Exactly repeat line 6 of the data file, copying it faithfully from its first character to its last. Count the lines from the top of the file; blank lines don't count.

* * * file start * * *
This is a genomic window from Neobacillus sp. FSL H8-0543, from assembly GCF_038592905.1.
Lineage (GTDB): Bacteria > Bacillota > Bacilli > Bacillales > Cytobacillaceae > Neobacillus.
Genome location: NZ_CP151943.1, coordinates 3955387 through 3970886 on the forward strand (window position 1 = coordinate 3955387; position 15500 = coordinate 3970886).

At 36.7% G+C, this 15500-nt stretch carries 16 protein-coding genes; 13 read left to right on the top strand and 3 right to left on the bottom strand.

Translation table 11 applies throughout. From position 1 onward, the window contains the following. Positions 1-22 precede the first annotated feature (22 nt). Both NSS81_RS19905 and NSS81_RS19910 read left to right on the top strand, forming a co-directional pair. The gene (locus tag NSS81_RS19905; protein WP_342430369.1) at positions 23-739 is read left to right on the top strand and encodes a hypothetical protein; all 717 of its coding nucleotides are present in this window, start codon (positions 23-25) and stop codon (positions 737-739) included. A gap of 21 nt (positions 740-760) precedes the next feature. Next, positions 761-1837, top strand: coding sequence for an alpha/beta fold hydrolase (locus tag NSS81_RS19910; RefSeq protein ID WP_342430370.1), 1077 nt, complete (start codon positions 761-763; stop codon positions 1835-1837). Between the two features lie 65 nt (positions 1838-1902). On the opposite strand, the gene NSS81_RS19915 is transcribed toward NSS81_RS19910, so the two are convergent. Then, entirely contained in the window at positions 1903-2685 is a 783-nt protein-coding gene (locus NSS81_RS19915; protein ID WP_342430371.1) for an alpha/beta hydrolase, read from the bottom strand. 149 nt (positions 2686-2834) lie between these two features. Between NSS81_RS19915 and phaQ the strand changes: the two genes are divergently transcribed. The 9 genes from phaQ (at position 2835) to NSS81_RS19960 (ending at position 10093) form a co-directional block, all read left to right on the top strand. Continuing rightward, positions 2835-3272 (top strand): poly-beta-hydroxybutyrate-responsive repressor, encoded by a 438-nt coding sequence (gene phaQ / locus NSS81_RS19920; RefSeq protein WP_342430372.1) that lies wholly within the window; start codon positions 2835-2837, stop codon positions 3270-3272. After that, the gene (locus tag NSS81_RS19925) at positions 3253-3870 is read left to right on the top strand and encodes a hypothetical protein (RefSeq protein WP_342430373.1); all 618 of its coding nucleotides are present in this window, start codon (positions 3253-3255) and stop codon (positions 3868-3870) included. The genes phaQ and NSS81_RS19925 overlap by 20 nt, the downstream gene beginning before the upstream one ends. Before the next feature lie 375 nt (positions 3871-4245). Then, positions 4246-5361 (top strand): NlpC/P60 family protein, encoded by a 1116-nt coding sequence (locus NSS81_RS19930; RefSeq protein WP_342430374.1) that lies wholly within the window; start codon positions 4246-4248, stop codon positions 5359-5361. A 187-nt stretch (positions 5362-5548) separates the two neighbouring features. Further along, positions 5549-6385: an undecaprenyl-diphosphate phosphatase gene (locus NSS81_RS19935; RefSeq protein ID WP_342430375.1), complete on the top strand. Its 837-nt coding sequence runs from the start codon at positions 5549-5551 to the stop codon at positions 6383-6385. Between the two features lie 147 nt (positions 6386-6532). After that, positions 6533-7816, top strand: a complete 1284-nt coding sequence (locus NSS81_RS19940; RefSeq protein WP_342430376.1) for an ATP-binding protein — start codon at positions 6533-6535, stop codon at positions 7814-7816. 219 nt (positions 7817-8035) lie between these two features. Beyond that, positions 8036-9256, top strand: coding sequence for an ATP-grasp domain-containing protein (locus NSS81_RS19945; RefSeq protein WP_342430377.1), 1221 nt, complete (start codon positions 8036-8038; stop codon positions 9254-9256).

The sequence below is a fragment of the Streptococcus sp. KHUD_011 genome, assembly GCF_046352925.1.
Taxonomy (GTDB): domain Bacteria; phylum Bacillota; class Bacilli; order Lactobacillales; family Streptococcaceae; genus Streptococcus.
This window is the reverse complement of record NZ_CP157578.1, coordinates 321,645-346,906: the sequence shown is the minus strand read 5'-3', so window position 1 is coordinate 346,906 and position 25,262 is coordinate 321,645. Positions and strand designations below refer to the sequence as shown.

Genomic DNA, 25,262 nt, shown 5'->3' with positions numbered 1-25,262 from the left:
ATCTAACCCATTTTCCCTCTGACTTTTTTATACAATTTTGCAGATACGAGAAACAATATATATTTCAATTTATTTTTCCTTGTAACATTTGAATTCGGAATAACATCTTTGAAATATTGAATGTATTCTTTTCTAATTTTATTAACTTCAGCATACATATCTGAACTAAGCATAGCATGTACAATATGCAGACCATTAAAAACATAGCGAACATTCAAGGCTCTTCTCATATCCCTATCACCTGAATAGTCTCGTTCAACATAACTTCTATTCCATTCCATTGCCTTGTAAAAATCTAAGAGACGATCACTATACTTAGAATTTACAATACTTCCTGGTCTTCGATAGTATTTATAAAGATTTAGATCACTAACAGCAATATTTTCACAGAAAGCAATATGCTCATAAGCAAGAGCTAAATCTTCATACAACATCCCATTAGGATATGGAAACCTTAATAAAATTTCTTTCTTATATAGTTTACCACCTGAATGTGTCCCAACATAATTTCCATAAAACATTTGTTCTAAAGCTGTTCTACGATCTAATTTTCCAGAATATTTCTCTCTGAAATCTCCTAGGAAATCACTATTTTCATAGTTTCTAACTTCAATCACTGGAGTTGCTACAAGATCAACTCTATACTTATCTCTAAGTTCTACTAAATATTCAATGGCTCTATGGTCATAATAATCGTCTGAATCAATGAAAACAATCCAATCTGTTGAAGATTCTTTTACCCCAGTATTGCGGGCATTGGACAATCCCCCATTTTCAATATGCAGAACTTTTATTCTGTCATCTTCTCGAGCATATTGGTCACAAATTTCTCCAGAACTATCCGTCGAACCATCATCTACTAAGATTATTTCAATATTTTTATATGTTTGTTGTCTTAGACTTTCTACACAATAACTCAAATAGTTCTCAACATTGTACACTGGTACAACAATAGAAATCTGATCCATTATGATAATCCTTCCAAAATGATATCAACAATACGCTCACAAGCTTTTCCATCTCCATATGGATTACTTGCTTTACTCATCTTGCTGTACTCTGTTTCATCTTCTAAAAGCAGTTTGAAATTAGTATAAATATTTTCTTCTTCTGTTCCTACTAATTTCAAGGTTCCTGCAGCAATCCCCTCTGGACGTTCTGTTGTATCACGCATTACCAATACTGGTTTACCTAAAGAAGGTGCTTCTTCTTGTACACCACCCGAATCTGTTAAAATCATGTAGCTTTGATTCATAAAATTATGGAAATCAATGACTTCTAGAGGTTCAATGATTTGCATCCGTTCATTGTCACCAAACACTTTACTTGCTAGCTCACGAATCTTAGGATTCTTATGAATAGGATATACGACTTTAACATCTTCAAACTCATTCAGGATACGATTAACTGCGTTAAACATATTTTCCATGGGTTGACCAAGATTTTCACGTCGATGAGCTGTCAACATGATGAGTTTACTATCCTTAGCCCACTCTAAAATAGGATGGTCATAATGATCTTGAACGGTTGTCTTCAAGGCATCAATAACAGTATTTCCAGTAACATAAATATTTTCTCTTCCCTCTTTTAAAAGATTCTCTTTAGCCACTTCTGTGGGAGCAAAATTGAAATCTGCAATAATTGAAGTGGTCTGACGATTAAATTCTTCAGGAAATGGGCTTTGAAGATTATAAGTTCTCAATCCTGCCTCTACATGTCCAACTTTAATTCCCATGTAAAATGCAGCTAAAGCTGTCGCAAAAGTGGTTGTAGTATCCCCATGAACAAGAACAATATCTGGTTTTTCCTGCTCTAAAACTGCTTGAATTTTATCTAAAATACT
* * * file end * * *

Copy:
The sequence below is a fragment of the Streptococcus sp. KHUD_011 genome, assembly GCF_046352925.1.